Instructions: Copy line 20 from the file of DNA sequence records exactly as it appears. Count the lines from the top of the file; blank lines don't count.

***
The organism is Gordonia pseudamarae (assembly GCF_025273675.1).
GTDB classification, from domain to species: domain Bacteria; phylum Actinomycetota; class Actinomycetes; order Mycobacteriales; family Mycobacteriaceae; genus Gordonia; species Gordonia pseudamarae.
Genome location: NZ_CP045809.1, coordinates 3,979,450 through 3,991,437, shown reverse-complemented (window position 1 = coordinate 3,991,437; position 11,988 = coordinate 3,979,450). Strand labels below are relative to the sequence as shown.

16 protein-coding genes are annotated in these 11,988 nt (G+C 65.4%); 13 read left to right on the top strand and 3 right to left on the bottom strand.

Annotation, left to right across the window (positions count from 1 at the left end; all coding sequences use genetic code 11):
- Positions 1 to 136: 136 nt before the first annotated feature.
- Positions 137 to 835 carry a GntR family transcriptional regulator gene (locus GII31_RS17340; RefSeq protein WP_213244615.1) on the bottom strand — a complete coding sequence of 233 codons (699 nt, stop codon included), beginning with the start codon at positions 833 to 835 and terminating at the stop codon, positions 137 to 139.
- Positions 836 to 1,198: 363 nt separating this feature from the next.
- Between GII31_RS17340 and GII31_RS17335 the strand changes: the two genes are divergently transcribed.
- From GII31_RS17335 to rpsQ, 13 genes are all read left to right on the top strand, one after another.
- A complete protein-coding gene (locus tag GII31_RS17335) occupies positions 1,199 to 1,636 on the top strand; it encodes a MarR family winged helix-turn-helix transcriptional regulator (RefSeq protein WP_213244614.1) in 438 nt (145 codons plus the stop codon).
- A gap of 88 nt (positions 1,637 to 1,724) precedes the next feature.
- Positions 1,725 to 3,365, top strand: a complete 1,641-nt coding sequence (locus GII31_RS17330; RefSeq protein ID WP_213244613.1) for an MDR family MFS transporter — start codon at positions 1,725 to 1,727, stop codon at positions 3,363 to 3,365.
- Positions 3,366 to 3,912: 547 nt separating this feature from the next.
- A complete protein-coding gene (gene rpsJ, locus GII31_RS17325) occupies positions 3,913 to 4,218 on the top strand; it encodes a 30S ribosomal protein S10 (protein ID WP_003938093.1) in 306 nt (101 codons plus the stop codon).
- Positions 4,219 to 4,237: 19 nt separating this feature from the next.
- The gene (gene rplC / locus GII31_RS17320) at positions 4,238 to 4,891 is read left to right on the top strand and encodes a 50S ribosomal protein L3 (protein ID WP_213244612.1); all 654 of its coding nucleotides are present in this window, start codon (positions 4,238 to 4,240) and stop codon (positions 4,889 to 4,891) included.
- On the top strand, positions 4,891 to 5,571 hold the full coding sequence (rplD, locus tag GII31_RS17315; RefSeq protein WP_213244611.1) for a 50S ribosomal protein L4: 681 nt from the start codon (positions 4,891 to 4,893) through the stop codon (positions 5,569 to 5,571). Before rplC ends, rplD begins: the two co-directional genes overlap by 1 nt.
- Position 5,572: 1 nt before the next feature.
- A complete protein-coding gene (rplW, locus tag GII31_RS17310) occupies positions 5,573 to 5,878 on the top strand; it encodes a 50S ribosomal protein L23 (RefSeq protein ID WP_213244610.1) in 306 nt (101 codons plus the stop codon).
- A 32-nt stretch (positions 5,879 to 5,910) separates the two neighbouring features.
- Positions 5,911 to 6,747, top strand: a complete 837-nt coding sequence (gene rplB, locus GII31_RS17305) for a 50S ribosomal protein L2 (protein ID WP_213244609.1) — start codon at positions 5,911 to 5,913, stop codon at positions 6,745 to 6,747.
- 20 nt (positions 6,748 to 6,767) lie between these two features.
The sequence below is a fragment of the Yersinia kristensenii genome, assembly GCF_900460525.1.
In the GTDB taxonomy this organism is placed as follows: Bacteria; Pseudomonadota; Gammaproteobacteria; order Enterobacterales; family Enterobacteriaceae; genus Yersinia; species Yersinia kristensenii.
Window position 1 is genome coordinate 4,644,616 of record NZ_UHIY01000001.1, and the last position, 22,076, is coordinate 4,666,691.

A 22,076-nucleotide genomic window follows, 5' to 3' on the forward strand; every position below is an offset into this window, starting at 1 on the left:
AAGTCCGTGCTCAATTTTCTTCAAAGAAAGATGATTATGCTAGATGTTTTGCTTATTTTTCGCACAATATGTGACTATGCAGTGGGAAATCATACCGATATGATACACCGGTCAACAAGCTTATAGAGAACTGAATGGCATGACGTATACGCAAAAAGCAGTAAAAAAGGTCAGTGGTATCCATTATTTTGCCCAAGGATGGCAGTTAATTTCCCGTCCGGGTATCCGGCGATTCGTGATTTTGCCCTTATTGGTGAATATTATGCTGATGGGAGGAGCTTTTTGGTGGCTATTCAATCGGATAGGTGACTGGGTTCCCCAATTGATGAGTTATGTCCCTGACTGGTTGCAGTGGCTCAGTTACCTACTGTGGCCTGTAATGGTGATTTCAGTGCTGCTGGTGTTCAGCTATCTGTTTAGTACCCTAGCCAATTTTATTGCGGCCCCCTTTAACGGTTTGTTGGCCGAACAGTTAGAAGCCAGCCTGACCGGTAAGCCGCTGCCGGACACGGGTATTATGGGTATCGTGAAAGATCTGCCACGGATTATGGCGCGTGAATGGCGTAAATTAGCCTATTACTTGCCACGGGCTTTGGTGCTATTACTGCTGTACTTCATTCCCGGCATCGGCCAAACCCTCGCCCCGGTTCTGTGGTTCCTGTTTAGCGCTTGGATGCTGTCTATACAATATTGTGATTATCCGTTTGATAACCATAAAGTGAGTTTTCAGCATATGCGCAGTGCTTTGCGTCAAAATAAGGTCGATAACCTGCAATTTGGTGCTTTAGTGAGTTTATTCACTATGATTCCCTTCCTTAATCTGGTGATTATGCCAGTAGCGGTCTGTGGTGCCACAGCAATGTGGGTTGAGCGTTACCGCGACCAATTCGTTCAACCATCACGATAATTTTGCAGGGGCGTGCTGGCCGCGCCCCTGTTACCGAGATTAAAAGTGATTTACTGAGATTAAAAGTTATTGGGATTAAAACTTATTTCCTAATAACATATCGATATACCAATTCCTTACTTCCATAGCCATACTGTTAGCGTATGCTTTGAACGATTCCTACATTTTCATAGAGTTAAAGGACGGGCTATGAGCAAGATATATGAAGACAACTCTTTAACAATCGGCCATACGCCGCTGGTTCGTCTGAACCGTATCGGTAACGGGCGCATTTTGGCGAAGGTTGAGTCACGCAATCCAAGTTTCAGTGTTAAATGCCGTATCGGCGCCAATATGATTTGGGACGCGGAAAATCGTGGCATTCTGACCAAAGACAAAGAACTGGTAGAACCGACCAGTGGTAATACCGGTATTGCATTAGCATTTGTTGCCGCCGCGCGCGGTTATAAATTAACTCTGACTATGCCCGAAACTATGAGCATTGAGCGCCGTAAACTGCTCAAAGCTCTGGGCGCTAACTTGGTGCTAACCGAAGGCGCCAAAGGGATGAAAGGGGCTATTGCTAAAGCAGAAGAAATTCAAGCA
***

- A complete protein-coding gene (rplW, locus tag GII31_RS17310) occupies positions 5,573 to 5,878 on the top strand; it encodes a 50S ribosomal protein L23 (RefSeq protein ID WP_213244610.1) in 306 nt (101 codons plus the stop codon).